Turan National Park or khar Touran Wildlife Refuge is the second largest biosphere reserves of Iran located in south-east of Shahrood, Semnan province of Iran.
The nature of the region as well as the biodiversity in Turan National Park in Iran contain diversity of flora and fauna, valuable genetic resources.
Turan National Park, sprawling over 1,490 square kilometers, boasts an array of ecosystems. The area is characterized by its semi-arid climate, offering a unique blend of desert and steppe environments. This diversity supports a wide range of flora and fauna, making it an enthralling destination for ecotourists.
A Sanctuary for Wildlife
One of the park’s most iconic residents is the critically endangered Asiatic cheetah, a species whose existence is intertwined with the park’s conservation efforts. The park also provides a safe haven for other species like the Persian leopard, the goitered gazelle, and the Persian onager. Birdwatchers can delight in spotting species such as the houbara bustard and the Eurasian eagle-owl.
Cultural Heritage and Local Communities
Turan National Park is not only about wildlife; it’s a melting pot of cultural heritage. Local communities, with their rich traditions and sustainable lifestyle, add an authentic touch to the experience. Visitors can learn about traditional ways of life, contributing to a deeper understanding and appreciation of the region.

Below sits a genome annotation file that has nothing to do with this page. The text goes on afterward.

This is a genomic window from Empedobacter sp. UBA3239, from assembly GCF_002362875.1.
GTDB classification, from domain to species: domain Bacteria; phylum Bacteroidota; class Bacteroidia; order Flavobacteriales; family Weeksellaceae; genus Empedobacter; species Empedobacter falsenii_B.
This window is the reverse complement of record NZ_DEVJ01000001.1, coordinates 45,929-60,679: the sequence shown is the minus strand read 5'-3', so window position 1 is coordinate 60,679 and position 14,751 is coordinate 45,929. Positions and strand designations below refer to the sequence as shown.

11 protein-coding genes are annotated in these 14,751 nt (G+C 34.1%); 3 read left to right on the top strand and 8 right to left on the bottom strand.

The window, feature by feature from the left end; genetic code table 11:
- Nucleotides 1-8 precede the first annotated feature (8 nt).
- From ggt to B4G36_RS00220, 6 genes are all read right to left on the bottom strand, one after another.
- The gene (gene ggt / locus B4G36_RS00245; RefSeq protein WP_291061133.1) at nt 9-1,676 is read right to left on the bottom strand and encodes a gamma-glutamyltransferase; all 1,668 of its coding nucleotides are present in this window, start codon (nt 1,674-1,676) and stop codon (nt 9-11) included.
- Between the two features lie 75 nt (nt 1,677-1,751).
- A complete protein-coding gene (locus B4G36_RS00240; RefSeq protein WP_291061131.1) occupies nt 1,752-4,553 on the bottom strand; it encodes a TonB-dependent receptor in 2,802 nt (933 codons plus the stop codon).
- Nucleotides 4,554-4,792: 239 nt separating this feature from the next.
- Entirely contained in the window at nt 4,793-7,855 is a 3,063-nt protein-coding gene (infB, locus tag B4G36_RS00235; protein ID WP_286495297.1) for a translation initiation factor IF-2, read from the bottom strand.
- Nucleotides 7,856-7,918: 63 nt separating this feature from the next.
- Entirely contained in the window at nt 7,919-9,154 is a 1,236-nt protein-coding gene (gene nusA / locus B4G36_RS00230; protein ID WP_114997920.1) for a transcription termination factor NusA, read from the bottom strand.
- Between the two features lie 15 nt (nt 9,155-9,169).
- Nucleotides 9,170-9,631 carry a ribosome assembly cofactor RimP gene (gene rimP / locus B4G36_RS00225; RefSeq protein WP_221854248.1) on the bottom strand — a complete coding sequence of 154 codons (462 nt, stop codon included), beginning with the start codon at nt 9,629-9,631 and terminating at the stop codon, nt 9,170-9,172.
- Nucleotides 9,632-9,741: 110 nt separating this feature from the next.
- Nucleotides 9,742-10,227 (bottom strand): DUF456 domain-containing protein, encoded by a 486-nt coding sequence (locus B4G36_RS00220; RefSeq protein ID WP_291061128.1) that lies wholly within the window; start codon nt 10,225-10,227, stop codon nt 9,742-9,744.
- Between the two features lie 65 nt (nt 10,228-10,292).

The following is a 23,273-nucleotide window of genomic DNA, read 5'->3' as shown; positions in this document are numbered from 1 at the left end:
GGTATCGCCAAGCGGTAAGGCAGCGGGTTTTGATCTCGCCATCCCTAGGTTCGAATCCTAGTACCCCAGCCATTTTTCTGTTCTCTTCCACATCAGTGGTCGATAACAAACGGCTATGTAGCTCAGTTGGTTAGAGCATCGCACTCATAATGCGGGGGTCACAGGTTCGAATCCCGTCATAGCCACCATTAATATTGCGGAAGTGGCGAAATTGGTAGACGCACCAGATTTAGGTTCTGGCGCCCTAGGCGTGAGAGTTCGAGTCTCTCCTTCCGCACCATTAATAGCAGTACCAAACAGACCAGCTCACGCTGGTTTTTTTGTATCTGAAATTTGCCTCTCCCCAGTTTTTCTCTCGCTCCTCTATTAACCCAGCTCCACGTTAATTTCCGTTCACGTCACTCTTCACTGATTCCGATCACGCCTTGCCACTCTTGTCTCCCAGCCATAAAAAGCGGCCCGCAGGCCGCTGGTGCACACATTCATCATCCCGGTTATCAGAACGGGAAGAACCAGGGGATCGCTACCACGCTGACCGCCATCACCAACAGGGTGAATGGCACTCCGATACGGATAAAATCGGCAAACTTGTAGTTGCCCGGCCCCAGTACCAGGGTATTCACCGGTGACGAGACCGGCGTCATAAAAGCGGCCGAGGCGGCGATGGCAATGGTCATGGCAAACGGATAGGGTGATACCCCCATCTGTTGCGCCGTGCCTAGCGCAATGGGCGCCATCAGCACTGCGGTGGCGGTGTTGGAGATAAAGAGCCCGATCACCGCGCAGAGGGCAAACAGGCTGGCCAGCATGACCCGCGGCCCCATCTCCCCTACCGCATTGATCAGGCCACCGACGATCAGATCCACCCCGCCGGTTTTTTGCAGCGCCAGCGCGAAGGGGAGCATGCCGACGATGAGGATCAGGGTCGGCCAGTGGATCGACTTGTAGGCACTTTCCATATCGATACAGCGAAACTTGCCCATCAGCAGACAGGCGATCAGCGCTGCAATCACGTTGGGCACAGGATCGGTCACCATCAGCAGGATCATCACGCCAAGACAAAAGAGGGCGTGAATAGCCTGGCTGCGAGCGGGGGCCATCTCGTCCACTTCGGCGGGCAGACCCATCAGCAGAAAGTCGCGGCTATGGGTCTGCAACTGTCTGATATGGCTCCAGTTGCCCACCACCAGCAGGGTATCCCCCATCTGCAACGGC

In 1972, this region was identified as a protected area under the control of the Department of the Environment of Iran and in 1976, Turan National Park region received the title of biosphere reserve by UNESCO.
Turan National Park is home to one of the largest populations of the critically endangered Asiatic cheetah. There were about 12-15 of these charismatic cats in the National Park area.
Asiatic cheetah or Iranian cheetah, is a critically endangered cheetah subspecies surviving today only in Iran. It used to occur in India as well, where it is locally extinct. The Asiatic cheetah lives mainly in Iran’s vast central desert in fragmented pieces of remaining suitable habitat.
Although once common, the cheetah was driven to extinction in other parts of Southwest Asia from Arabia to India including Afghanistan. As of 2013, only 20 cheetahs were identified in Iran but some areas remained to be surveyed.
BRILLIANT GROUND AGAMA
Brilliant ground agama is a species of agamid lizard of the Agamidae. It body’s length reaches 17 cm. Its habitat is in arid and semi-arid areas on sandy places close to agricultural lands. Distribution and Habitat of the agama is widely spread all over the west part of Iran, Afghanistan, Armenia, Turkey, Azerbaijan, west part of Georgia.